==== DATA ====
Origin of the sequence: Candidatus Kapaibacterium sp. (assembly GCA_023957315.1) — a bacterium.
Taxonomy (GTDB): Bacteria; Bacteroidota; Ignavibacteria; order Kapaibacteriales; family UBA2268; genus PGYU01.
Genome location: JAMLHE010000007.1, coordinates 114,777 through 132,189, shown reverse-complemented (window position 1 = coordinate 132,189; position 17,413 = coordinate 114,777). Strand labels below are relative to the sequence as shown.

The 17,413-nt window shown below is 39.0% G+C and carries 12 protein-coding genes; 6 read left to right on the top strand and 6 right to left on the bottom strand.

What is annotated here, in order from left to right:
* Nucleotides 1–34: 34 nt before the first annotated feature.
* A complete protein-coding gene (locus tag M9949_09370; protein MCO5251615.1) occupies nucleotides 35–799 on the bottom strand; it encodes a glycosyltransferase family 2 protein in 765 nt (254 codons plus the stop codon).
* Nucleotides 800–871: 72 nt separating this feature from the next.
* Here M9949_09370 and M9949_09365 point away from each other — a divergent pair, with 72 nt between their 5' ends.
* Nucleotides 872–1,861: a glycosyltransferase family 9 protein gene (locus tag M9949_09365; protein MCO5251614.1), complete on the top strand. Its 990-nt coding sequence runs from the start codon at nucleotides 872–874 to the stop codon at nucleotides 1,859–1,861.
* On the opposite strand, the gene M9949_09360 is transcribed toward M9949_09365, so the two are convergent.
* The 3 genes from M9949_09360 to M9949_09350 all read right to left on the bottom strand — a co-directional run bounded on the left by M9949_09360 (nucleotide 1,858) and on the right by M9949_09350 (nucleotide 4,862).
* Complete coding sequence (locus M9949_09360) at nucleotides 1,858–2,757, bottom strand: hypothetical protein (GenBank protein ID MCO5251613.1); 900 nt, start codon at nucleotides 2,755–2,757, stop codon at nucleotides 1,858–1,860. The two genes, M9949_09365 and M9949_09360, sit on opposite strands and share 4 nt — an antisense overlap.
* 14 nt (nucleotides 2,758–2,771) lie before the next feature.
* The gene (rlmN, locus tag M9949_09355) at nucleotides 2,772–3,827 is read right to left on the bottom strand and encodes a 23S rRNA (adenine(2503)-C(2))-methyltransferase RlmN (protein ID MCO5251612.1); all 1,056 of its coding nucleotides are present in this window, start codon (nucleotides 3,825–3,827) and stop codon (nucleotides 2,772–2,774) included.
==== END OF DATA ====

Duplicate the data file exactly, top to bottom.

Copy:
Origin of the sequence: Candidatus Kapaibacterium sp. (assembly GCA_023957315.1) — a bacterium.
Taxonomy (GTDB): Bacteria; Bacteroidota; Ignavibacteria; order Kapaibacteriales; family UBA2268; genus PGYU01.
Genome location: JAMLHE010000007.1, coordinates 114,777 through 132,189, shown reverse-complemented (window position 1 = coordinate 132,189; position 17,413 = coordinate 114,777). Strand labels below are relative to the sequence as shown.

The 17,413-nt window shown below is 39.0% G+C and carries 12 protein-coding genes; 6 read left to right on the top strand and 6 right to left on the bottom strand.

What is annotated here, in order from left to right:
* Nucleotides 1–34: 34 nt before the first annotated feature.
* A complete protein-coding gene (locus tag M9949_09370; protein MCO5251615.1) occupies nucleotides 35–799 on the bottom strand; it encodes a glycosyltransferase family 2 protein in 765 nt (254 codons plus the stop codon).
* Nucleotides 800–871: 72 nt separating this feature from the next.
* Here M9949_09370 and M9949_09365 point away from each other — a divergent pair, with 72 nt between their 5' ends.
* Nucleotides 872–1,861: a glycosyltransferase family 9 protein gene (locus tag M9949_09365; protein MCO5251614.1), complete on the top strand. Its 990-nt coding sequence runs from the start codon at nucleotides 872–874 to the stop codon at nucleotides 1,859–1,861.
* On the opposite strand, the gene M9949_09360 is transcribed toward M9949_09365, so the two are convergent.
* The 3 genes from M9949_09360 to M9949_09350 all read right to left on the bottom strand — a co-directional run bounded on the left by M9949_09360 (nucleotide 1,858) and on the right by M9949_09350 (nucleotide 4,862).
* Complete coding sequence (locus M9949_09360) at nucleotides 1,858–2,757, bottom strand: hypothetical protein (GenBank protein ID MCO5251613.1); 900 nt, start codon at nucleotides 2,755–2,757, stop codon at nucleotides 1,858–1,860. The two genes, M9949_09365 and M9949_09360, sit on opposite strands and share 4 nt — an antisense overlap.
* 14 nt (nucleotides 2,758–2,771) lie before the next feature.
* The gene (rlmN, locus tag M9949_09355) at nucleotides 2,772–3,827 is read right to left on the bottom strand and encodes a 23S rRNA (adenine(2503)-C(2))-methyltransferase RlmN (protein ID MCO5251612.1); all 1,056 of its coding nucleotides are present in this window, start codon (nucleotides 3,825–3,827) and stop codon (nucleotides 2,772–2,774) included.